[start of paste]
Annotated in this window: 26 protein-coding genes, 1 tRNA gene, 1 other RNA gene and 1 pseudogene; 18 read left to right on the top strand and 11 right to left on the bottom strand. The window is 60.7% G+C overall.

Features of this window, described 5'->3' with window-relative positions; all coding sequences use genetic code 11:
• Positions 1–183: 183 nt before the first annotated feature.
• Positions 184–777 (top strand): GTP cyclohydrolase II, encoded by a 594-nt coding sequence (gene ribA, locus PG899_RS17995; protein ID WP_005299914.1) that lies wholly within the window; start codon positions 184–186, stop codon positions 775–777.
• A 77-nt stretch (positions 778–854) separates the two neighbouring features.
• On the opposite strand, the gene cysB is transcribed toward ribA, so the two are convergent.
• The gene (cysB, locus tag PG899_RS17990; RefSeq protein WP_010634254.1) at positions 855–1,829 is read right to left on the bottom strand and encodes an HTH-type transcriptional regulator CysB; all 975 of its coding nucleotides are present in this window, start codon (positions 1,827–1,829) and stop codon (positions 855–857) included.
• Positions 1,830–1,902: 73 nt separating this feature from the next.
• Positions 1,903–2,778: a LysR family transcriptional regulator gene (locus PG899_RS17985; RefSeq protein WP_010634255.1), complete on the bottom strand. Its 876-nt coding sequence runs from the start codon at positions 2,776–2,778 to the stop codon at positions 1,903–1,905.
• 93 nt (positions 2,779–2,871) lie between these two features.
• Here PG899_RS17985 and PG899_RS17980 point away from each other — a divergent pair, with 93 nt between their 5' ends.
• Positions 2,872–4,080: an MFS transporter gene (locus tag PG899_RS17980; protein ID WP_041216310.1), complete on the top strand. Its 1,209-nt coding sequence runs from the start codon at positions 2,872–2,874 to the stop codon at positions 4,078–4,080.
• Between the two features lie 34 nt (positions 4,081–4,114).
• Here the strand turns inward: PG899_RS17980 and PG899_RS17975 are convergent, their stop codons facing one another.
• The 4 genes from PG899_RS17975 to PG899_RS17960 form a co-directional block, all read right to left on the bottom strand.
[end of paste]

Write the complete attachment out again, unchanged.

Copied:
Annotated in this window: 26 protein-coding genes, 1 tRNA gene, 1 other RNA gene and 1 pseudogene; 18 read left to right on the top strand and 11 right to left on the bottom strand. The window is 60.7% G+C overall.

Features of this window, described 5'->3' with window-relative positions; all coding sequences use genetic code 11:
• Positions 1–183: 183 nt before the first annotated feature.
• Positions 184–777 (top strand): GTP cyclohydrolase II, encoded by a 594-nt coding sequence (gene ribA, locus PG899_RS17995; protein ID WP_005299914.1) that lies wholly within the window; start codon positions 184–186, stop codon positions 775–777.
• A 77-nt stretch (positions 778–854) separates the two neighbouring features.
• On the opposite strand, the gene cysB is transcribed toward ribA, so the two are convergent.
• The gene (cysB, locus tag PG899_RS17990; RefSeq protein WP_010634254.1) at positions 855–1,829 is read right to left on the bottom strand and encodes an HTH-type transcriptional regulator CysB; all 975 of its coding nucleotides are present in this window, start codon (positions 1,827–1,829) and stop codon (positions 855–857) included.
• Positions 1,830–1,902: 73 nt separating this feature from the next.
• Positions 1,903–2,778: a LysR family transcriptional regulator gene (locus PG899_RS17985; RefSeq protein WP_010634255.1), complete on the bottom strand. Its 876-nt coding sequence runs from the start codon at positions 2,776–2,778 to the stop codon at positions 1,903–1,905.
• 93 nt (positions 2,779–2,871) lie between these two features.
• Here PG899_RS17985 and PG899_RS17980 point away from each other — a divergent pair, with 93 nt between their 5' ends.
• Positions 2,872–4,080: an MFS transporter gene (locus tag PG899_RS17980; protein ID WP_041216310.1), complete on the top strand. Its 1,209-nt coding sequence runs from the start codon at positions 2,872–2,874 to the stop codon at positions 4,078–4,080.
• Between the two features lie 34 nt (positions 4,081–4,114).
• Here the strand turns inward: PG899_RS17980 and PG899_RS17975 are convergent, their stop codons facing one another.
• The 4 genes from PG899_RS17975 to PG899_RS17960 form a co-directional block, all read right to left on the bottom strand.